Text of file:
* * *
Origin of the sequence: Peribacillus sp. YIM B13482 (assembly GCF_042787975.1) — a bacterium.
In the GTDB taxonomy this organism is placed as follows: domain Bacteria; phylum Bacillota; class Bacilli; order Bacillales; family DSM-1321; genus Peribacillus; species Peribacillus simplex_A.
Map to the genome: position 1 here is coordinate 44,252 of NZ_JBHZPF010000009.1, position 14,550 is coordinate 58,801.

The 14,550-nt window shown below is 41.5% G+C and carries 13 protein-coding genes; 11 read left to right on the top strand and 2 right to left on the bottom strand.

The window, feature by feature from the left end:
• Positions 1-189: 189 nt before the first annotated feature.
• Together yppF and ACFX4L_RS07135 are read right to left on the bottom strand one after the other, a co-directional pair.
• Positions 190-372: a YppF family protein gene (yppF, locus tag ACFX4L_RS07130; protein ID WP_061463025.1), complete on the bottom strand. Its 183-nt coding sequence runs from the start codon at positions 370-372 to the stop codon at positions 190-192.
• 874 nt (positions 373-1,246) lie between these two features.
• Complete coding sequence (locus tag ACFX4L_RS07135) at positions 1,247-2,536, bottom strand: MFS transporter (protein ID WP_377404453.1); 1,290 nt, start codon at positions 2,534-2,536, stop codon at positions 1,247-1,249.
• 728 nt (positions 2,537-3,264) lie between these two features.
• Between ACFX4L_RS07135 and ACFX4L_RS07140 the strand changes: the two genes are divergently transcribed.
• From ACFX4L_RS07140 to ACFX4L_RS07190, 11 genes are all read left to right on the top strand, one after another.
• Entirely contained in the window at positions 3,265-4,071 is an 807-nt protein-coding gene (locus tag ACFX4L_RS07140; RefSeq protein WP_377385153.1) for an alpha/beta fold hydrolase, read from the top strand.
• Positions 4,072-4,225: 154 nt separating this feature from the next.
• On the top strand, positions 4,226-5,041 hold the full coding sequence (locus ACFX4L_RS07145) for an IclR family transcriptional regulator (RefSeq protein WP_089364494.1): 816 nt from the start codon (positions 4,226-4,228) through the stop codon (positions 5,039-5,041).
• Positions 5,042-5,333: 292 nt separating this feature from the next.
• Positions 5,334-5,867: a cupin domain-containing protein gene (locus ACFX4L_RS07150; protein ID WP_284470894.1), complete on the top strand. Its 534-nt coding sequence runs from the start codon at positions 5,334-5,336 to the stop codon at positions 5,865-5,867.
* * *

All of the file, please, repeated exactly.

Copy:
Origin of the sequence: Peribacillus sp. YIM B13482 (assembly GCF_042787975.1) — a bacterium.
In the GTDB taxonomy this organism is placed as follows: domain Bacteria; phylum Bacillota; class Bacilli; order Bacillales; family DSM-1321; genus Peribacillus; species Peribacillus simplex_A.
Map to the genome: position 1 here is coordinate 44,252 of NZ_JBHZPF010000009.1, position 14,550 is coordinate 58,801.

The 14,550-nt window shown below is 41.5% G+C and carries 13 protein-coding genes; 11 read left to right on the top strand and 2 right to left on the bottom strand.

The window, feature by feature from the left end:
• Positions 1-189: 189 nt before the first annotated feature.
• Together yppF and ACFX4L_RS07135 are read right to left on the bottom strand one after the other, a co-directional pair.
• Positions 190-372: a YppF family protein gene (yppF, locus tag ACFX4L_RS07130; protein ID WP_061463025.1), complete on the bottom strand. Its 183-nt coding sequence runs from the start codon at positions 370-372 to the stop codon at positions 190-192.
• 874 nt (positions 373-1,246) lie between these two features.
• Complete coding sequence (locus tag ACFX4L_RS07135) at positions 1,247-2,536, bottom strand: MFS transporter (protein ID WP_377404453.1); 1,290 nt, start codon at positions 2,534-2,536, stop codon at positions 1,247-1,249.
• 728 nt (positions 2,537-3,264) lie between these two features.
• Between ACFX4L_RS07135 and ACFX4L_RS07140 the strand changes: the two genes are divergently transcribed.
• From ACFX4L_RS07140 to ACFX4L_RS07190, 11 genes are all read left to right on the top strand, one after another.
• Entirely contained in the window at positions 3,265-4,071 is an 807-nt protein-coding gene (locus tag ACFX4L_RS07140; RefSeq protein WP_377385153.1) for an alpha/beta fold hydrolase, read from the top strand.
• Positions 4,072-4,225: 154 nt separating this feature from the next.
• On the top strand, positions 4,226-5,041 hold the full coding sequence (locus ACFX4L_RS07145) for an IclR family transcriptional regulator (RefSeq protein WP_089364494.1): 816 nt from the start codon (positions 4,226-4,228) through the stop codon (positions 5,039-5,041).
• Positions 5,042-5,333: 292 nt separating this feature from the next.
• Positions 5,334-5,867: a cupin domain-containing protein gene (locus ACFX4L_RS07150; protein ID WP_284470894.1), complete on the top strand. Its 534-nt coding sequence runs from the start codon at positions 5,334-5,336 to the stop codon at positions 5,865-5,867.